Document Type

Journal Article

Publication Title

BMJ Open Sport and Exercise Medicine


BMJ Publishing Group


School of Medical and Health Sciences




Gamage, P. J., Finch, C. F., & Fortington, L. V. (2020). Document analysis of exertional heat illness policies and guidelines published by sports organisations in Victoria, Australia. BMJ Open Sport & Exercise Medicine, 6(1), Article e000591.


Objectives To conduct a document and content analysis of exertional heat illness (EHI)-related documents published by sports organisations in Victoria, Australia, in order to determine their scope and evidence base against current international best practice recommendations. Methods A qualitative document and content analysis. Official documents relating to EHI were identified through a search of 22 Victorian sport organisation websites, supplemented by a general internet search. The content of these documents was evaluated against recommendations presented in three current international position statements on prevention and management of EHI. Results A range of document types addressing EHI were identified (n= 25), including specific heat policies, match day guides, rules and regulations. Recommendations about prevention measures were the most common information presented, but these were largely focused on event modification/cancellation guidelines only (n= 22; 88 %). Most documents provided information on hydration as a preventive measure (n= 20; 80 %), but the emphasis on the importance of cooling strategies (n= 7; 28 %) and heat acclimatisation (n= 5; 20 %) was inadequate. Details on EHI, including its definition, symptoms/signs to look out for, and common risk factors (beyond humidity/high temperatures) were lacking in most documents. Conclusion There is considerable variation in formal documents with regard to their content and quality of information. Continued efforts to bridge the evidence to practice gap in sports safety are therefore important. This study highlights the challenge for community sport, which relies on high-level policy and governance, across settings and populations that can differ substantially in their needs. © Author(s) (or their employer(s)) 2020. Re-use permitted under CC BY-NC. No commercial re-use. See rights and permissions. Published by BMJ.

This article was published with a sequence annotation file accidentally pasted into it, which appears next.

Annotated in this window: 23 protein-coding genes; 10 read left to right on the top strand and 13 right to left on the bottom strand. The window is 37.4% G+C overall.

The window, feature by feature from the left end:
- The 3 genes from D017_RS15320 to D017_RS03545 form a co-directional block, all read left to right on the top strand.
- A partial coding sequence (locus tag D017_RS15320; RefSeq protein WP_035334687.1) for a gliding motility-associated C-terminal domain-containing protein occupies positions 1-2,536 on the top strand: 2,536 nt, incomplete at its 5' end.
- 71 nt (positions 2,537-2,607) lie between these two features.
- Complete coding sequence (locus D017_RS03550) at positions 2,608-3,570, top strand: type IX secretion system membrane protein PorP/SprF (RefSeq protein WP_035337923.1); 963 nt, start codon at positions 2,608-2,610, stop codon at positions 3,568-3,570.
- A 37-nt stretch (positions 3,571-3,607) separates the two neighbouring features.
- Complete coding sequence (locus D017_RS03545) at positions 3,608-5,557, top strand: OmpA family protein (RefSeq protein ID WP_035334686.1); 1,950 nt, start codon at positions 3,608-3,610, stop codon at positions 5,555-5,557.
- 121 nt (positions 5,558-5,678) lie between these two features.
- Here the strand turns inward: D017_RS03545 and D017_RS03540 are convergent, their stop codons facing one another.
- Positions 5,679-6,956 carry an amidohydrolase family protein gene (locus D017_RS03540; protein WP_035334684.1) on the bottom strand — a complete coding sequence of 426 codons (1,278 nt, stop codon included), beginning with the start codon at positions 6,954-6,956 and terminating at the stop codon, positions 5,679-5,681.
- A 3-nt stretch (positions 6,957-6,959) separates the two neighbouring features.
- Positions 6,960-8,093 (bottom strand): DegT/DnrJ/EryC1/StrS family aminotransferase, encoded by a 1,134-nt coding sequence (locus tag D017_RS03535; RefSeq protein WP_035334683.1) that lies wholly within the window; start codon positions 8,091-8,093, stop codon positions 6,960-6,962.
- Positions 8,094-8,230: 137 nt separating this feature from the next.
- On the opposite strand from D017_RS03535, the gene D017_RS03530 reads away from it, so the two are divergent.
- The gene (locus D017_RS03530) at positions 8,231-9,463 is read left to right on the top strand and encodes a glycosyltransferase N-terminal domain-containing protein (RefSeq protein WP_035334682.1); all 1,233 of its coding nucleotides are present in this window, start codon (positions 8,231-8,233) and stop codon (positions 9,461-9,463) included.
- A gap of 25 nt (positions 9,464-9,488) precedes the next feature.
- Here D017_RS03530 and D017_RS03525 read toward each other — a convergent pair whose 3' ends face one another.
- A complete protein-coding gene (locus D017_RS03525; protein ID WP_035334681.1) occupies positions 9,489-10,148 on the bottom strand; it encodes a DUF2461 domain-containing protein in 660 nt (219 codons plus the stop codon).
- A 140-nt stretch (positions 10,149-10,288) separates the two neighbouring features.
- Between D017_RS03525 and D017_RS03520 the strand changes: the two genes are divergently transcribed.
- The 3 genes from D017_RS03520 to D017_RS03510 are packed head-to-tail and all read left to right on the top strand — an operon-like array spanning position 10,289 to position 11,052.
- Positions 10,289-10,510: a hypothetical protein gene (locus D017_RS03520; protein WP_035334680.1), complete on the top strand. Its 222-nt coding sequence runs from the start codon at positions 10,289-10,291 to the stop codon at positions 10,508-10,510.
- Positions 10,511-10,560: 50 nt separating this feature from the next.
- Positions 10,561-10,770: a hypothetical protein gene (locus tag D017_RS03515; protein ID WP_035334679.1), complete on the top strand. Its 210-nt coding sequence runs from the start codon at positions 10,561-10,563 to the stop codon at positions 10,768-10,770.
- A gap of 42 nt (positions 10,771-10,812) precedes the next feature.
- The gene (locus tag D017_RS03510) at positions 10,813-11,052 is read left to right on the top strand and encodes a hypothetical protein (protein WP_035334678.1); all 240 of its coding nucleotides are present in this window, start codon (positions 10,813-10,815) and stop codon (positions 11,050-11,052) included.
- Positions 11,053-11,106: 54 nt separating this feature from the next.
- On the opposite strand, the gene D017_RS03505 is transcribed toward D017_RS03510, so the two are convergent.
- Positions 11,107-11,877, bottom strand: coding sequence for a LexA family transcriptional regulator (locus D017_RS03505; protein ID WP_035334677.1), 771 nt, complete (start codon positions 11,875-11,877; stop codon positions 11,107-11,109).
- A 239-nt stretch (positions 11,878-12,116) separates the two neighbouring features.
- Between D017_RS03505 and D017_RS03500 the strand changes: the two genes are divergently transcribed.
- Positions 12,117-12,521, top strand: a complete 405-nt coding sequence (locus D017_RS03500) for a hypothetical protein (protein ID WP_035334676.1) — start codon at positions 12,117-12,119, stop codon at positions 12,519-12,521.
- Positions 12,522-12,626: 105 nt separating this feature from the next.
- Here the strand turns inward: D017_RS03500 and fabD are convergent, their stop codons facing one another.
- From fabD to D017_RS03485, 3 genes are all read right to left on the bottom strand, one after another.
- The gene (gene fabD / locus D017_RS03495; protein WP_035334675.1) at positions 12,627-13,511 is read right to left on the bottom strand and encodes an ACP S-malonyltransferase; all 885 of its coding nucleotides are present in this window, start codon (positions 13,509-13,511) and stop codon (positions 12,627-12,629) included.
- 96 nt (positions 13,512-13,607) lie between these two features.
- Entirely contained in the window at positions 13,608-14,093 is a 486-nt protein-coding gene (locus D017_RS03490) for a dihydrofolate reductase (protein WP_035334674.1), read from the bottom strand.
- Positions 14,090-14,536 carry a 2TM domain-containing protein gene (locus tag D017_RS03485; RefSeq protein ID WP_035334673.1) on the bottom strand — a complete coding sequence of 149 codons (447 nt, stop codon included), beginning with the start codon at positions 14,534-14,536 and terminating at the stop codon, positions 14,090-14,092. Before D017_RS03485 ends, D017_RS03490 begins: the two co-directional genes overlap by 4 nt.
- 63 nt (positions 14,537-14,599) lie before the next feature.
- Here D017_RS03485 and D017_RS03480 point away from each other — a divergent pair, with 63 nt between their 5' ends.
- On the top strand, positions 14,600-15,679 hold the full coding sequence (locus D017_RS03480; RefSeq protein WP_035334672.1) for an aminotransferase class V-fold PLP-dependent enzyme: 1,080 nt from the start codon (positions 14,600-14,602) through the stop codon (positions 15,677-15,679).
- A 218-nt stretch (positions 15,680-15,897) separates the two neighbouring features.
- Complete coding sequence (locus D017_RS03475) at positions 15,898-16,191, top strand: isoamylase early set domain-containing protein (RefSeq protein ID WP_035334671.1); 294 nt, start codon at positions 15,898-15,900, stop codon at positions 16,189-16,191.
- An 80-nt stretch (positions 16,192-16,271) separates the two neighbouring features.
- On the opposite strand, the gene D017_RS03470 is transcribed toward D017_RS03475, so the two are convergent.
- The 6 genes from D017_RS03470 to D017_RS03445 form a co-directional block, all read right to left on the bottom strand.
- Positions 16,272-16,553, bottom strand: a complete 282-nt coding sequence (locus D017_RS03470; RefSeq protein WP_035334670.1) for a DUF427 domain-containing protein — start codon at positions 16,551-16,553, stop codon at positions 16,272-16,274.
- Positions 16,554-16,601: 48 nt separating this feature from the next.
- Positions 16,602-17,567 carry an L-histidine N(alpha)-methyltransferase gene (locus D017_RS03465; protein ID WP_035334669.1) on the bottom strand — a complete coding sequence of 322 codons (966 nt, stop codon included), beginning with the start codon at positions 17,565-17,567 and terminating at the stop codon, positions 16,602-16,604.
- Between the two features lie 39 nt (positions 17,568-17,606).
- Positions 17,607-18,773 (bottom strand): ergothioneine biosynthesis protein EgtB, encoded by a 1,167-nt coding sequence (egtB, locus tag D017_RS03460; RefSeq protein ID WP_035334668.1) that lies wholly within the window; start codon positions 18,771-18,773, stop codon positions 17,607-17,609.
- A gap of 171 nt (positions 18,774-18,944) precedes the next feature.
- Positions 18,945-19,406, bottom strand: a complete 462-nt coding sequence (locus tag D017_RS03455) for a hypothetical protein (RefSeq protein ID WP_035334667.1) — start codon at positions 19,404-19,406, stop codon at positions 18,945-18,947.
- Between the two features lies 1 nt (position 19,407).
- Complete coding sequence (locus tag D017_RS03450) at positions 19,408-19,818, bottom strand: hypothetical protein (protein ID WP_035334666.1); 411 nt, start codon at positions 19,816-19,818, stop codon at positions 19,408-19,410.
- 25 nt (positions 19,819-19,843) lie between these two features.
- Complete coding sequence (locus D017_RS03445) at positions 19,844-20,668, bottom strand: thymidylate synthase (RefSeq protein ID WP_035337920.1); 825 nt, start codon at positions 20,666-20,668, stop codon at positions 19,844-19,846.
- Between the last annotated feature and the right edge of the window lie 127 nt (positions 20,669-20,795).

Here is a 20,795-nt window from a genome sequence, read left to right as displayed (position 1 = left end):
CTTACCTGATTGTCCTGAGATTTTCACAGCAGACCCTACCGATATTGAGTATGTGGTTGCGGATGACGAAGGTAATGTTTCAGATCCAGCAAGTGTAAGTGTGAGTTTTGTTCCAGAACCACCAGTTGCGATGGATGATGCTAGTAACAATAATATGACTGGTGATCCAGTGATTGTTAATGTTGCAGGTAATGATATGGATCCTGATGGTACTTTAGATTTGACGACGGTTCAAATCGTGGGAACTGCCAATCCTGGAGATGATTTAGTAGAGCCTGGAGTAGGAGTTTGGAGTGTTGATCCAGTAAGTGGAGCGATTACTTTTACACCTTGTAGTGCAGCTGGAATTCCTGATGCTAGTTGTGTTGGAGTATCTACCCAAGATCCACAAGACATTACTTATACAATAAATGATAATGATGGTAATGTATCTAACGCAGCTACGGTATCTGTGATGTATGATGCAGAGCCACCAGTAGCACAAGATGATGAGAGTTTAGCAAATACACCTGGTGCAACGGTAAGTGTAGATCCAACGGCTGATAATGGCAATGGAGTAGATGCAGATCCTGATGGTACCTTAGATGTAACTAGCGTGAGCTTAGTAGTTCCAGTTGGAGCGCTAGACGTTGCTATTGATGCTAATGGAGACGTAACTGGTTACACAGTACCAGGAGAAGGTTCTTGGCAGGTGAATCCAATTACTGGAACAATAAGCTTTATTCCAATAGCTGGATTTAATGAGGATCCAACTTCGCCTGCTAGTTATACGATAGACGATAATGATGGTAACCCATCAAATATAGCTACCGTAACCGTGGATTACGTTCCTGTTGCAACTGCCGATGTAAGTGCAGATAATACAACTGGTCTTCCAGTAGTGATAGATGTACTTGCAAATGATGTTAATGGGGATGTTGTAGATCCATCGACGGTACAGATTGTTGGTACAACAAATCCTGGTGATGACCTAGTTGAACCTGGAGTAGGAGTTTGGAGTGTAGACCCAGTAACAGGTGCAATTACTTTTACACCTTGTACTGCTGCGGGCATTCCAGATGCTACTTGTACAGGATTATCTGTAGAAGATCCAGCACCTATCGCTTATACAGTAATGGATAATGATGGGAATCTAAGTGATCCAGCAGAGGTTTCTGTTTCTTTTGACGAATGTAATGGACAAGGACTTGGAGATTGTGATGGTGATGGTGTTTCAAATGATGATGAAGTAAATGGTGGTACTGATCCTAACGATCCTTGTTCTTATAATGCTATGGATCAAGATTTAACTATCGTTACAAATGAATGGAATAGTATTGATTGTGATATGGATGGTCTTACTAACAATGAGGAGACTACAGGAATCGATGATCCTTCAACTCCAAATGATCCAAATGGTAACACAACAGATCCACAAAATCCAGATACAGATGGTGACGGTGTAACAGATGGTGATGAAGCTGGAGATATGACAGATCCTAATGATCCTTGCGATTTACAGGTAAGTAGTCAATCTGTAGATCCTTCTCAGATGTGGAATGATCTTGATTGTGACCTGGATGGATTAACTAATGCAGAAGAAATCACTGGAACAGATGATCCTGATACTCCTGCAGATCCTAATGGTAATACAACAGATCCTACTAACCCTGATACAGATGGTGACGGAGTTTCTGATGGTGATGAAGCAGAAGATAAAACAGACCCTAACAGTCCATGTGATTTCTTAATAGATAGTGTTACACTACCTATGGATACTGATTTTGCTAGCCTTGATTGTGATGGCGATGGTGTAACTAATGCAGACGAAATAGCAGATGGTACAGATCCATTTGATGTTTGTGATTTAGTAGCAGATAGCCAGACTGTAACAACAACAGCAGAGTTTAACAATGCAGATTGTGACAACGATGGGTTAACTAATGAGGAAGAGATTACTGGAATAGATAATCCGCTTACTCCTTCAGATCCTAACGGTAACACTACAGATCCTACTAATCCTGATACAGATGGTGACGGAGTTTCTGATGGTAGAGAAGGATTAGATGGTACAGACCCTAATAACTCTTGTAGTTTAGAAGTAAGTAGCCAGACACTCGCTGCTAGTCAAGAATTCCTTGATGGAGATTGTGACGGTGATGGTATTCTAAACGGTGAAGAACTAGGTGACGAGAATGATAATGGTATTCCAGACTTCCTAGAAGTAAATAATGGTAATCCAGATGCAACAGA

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Creative Commons Attribution 4.0 License
This work is licensed under a Creative Commons Attribution 4.0 License.